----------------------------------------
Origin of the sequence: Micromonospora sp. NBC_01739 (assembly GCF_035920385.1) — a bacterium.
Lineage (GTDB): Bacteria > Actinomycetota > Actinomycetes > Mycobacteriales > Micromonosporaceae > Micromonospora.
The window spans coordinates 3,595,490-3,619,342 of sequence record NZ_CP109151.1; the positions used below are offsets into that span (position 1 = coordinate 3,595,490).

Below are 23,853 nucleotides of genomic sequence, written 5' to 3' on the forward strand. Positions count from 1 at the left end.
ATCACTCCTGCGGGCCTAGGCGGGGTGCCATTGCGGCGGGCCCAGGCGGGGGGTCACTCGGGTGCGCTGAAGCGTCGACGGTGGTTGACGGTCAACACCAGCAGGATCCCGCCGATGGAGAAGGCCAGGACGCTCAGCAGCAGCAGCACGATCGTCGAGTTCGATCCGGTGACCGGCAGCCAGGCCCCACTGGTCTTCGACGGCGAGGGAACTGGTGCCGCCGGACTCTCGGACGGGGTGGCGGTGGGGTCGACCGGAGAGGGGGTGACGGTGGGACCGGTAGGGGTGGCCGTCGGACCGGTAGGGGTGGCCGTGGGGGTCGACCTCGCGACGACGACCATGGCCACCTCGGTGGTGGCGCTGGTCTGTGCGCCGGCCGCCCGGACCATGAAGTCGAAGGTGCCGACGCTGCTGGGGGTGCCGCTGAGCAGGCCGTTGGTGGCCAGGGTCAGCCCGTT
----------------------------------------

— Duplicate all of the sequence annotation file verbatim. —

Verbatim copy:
Origin of the sequence: Micromonospora sp. NBC_01739 (assembly GCF_035920385.1) — a bacterium.
Lineage (GTDB): Bacteria > Actinomycetota > Actinomycetes > Mycobacteriales > Micromonosporaceae > Micromonospora.
The window spans coordinates 3,595,490-3,619,342 of sequence record NZ_CP109151.1; the positions used below are offsets into that span (position 1 = coordinate 3,595,490).

Below are 23,853 nucleotides of genomic sequence, written 5' to 3' on the forward strand. Positions count from 1 at the left end.
ATCACTCCTGCGGGCCTAGGCGGGGTGCCATTGCGGCGGGCCCAGGCGGGGGGTCACTCGGGTGCGCTGAAGCGTCGACGGTGGTTGACGGTCAACACCAGCAGGATCCCGCCGATGGAGAAGGCCAGGACGCTCAGCAGCAGCAGCACGATCGTCGAGTTCGATCCGGTGACCGGCAGCCAGGCCCCACTGGTCTTCGACGGCGAGGGAACTGGTGCCGCCGGACTCTCGGACGGGGTGGCGGTGGGGTCGACCGGAGAGGGGGTGACGGTGGGACCGGTAGGGGTGGCCGTCGGACCGGTAGGGGTGGCCGTGGGGGTCGACCTCGCGACGACGACCATGGCCACCTCGGTGGTGGCGCTGGTCTGTGCGCCGGCCGCCCGGACCATGAAGTCGAAGGTGCCGACGCTGCTGGGGGTGCCGCTGAGCAGGCCGTTGGTGGCCAGGGTCAGCCCGTT